How a SWEET32 Birthday Attack is Deployed and How to Prevent It

Bruce Morton (Director, Certificate Technology & Standards; Entrust Datacard) 0 comments

Details surrounding the SWEET32: Birthday attacks on 64-bit block ciphers in TLS and OpenVPN can be found in the paper released by Karthikeyan Bhargavan and Gaëtan Leurent from INRIA in France. The paper shows that cipher suites using 64-bit block length ciphers are vulnerable to plaintext recovery attacks. As such, Triple-DES (3DES) and Blowfish are vulnerable. Here’s an overview.

Vulnerabilities to a SWEET32 Birthday Attack

Certain scenarios are pre-disposed to a SWEET32 Birthday attack. For HTTPS, most susceptible are websites that support the 3DES algorithm and sustain long lived connections.

Short block sizes such as 64-bits are vulnerable to birthday attacks. The birthday attack suggests that a brute force attack can be drastically reduced. Therefore, a collision attack against encryption using 64-bit ciphers can happen when around 264/2 or 232 bytes of encrypted cipher text are created. This would translate to 32 GB of data, which can easily be reached in practice.

Popular solutions that use block ciphers with 64-bit blocks include:

  • 3G telephony (UMTS), encrypted with KASUMI
  • OpenVPN, which uses Blowfish as the default cipher
  • Internet protocols, such as TLS, IPSec and SSH, which support 3DES as a legacy cipher

HTTPS is impacted as 3DES is a mandatory algorithm in TLS 1.0 and 1.1. As a consequence 3DES is implemented in most TLS libraries, deployed by approximately 86 per cent of web servers and supported by all popular browsers. OpenSSL supports 3DES, but due to the paper have reduced 3DES from high to medium in its security list.

For a TLS connect, the cipher negotiated is chosen by the server based on its cipher suite preference and the suites supported by the browser. Fortunately, AES is typically preferred over 3DES, but still 1.2 per cent of all TLS connections made with the Alexa 1 million websites will use the 3DES cipher suite.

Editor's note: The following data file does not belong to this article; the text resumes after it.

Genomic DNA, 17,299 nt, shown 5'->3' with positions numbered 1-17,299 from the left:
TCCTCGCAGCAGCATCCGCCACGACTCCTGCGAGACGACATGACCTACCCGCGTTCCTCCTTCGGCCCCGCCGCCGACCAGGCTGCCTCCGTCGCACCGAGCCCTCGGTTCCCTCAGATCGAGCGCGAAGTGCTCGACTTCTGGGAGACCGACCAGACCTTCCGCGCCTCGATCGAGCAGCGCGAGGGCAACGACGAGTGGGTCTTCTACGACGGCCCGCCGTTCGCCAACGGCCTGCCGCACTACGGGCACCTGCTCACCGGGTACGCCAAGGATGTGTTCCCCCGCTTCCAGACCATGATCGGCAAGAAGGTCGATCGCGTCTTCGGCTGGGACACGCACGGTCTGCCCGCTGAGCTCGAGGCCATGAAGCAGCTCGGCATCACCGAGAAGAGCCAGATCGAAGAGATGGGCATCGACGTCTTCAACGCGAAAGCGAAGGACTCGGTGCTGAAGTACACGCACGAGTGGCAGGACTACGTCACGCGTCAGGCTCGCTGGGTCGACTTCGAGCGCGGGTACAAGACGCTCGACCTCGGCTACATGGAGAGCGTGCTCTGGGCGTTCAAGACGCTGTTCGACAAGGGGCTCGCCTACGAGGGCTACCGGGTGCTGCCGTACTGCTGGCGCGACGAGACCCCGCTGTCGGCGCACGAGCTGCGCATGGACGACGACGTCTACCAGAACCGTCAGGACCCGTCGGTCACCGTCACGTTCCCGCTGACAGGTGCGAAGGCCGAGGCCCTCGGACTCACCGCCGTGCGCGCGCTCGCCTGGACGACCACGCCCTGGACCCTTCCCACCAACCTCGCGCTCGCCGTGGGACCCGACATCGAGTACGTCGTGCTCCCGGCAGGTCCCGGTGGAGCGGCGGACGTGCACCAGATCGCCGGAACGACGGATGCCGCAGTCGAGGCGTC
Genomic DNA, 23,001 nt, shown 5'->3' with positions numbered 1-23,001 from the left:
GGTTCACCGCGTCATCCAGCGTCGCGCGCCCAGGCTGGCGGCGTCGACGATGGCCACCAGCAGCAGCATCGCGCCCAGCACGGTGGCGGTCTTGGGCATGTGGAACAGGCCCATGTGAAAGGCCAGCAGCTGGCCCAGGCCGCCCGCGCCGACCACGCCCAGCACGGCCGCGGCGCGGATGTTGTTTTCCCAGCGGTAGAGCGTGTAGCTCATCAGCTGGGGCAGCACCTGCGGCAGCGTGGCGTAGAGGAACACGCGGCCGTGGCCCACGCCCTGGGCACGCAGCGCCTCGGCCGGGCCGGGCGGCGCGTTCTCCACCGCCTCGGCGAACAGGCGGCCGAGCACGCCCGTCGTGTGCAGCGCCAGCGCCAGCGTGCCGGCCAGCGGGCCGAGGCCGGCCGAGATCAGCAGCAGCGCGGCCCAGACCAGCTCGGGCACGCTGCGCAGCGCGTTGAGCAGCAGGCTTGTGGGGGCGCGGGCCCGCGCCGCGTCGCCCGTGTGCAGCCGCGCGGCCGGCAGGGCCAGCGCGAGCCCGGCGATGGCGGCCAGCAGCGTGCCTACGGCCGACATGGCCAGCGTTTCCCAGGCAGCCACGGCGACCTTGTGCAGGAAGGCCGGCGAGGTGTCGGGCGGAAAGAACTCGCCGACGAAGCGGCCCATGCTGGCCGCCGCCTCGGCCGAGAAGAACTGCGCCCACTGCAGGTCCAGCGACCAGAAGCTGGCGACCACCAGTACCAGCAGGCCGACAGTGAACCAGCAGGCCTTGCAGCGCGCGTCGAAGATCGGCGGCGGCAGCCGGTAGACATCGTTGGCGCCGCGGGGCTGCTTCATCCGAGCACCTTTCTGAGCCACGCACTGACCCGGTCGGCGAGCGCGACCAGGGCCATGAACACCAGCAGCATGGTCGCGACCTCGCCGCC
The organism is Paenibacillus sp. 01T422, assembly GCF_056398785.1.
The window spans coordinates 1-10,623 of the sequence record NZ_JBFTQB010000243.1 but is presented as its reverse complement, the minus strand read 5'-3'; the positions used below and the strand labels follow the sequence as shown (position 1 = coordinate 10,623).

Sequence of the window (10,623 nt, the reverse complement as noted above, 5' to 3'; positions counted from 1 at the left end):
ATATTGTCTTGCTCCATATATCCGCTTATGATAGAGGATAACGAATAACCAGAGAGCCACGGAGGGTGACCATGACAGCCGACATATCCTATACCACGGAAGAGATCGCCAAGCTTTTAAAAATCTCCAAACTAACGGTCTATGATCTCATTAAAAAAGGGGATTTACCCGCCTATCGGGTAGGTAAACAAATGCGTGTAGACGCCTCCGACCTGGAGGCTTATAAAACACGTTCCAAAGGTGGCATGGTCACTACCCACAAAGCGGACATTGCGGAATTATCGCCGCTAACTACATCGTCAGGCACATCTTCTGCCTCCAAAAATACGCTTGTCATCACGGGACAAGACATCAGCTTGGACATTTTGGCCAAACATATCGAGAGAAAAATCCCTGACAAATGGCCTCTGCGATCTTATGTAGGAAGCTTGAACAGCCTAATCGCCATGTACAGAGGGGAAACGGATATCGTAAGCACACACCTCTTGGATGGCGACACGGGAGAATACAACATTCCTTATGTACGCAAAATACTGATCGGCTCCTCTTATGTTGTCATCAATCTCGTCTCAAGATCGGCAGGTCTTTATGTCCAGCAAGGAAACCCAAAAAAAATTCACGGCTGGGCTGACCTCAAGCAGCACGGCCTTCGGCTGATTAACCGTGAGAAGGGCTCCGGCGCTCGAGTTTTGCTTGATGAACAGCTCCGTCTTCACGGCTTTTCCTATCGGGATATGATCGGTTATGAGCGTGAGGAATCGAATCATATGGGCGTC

In order to deploy a SWEET32 attack on HTTPS, a long lived TLS connection is required to send a large number of HTTPS requests in the same TLS connection. This is possible using a persistent HTTP connection defined in HTTP/1.1 as Keep-Alive. All browsers appear to support Keep-Alive. From the server side, Apache and Nginx limit the number of requests in the same connection with 100 set as the default; however IIS does not have a limitation. Follow on testing of the Alexa top 10k showed that 0.6 per cent of HTTPS connections were vulnerable to SWEET32.

Preventing a SWEET32 Birthday Attack

Websites that support 3DES are vulnerable to a SWEET32 Birthday attack.  Your server administrator should know whether your website supports 3DES, but it is easy to determine using SSL Server Test and check the cipher suites for 3DES.

Server administrators should consider the following to mitigate SWEET32:

  • Prefer minimum 128-bit cipher suites
  • Limit the length of TLS sessions with a 64-bit cipher, which could be done with TLS renegotiation or closing and starting a new connection
  • Disable cipher suites using 3DES

The researchers have stated that SWEET32 is comparable to the attacks on RC4. Hopefully this means that the browsers will also plan to mitigate the attack by supporting 3DES as a fallback-only cipher, even if the server prefers 3DES over AES.

Server administrators should always plan to be proactive. By following SSL Labs best practices, you would have considered stopping support or giving less preference to 3DES back in 2013.